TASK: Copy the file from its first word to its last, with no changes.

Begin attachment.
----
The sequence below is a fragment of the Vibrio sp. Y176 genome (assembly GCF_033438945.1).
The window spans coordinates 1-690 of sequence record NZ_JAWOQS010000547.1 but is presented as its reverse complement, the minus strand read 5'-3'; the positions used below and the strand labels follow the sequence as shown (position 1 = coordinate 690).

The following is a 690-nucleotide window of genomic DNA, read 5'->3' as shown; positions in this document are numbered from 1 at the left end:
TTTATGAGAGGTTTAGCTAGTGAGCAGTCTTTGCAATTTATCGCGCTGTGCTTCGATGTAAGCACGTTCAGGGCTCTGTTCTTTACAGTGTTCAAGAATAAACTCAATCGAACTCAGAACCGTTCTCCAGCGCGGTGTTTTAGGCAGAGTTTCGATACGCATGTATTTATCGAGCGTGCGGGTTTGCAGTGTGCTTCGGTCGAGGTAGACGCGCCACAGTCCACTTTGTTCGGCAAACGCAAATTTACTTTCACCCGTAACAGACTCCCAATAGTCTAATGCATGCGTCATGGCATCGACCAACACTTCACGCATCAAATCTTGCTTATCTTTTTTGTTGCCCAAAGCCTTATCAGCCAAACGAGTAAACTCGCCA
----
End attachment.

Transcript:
The sequence below is a fragment of the Vibrio sp. Y176 genome (assembly GCF_033438945.1).
The window spans coordinates 1-690 of sequence record NZ_JAWOQS010000547.1 but is presented as its reverse complement, the minus strand read 5'-3'; the positions used below and the strand labels follow the sequence as shown (position 1 = coordinate 690).

The following is a 690-nucleotide window of genomic DNA, read 5'->3' as shown; positions in this document are numbered from 1 at the left end:
TTTATGAGAGGTTTAGCTAGTGAGCAGTCTTTGCAATTTATCGCGCTGTGCTTCGATGTAAGCACGTTCAGGGCTCTGTTCTTTACAGTGTTCAAGAATAAACTCAATCGAACTCAGAACCGTTCTCCAGCGCGGTGTTTTAGGCAGAGTTTCGATACGCATGTATTTATCGAGCGTGCGGGTTTGCAGTGTGCTTCGGTCGAGGTAGACGCGCCACAGTCCACTTTGTTCGGCAAACGCAAATTTACTTTCACCCGTAACAGACTCCCAATAGTCTAATGCATGCGTCATGGCATCGACCAACACTTCACGCATCAAATCTTGCTTATCTTTTTTGTTGCCCAAAGCCTTATCAGCCAAACGAGTAAACTCGCCA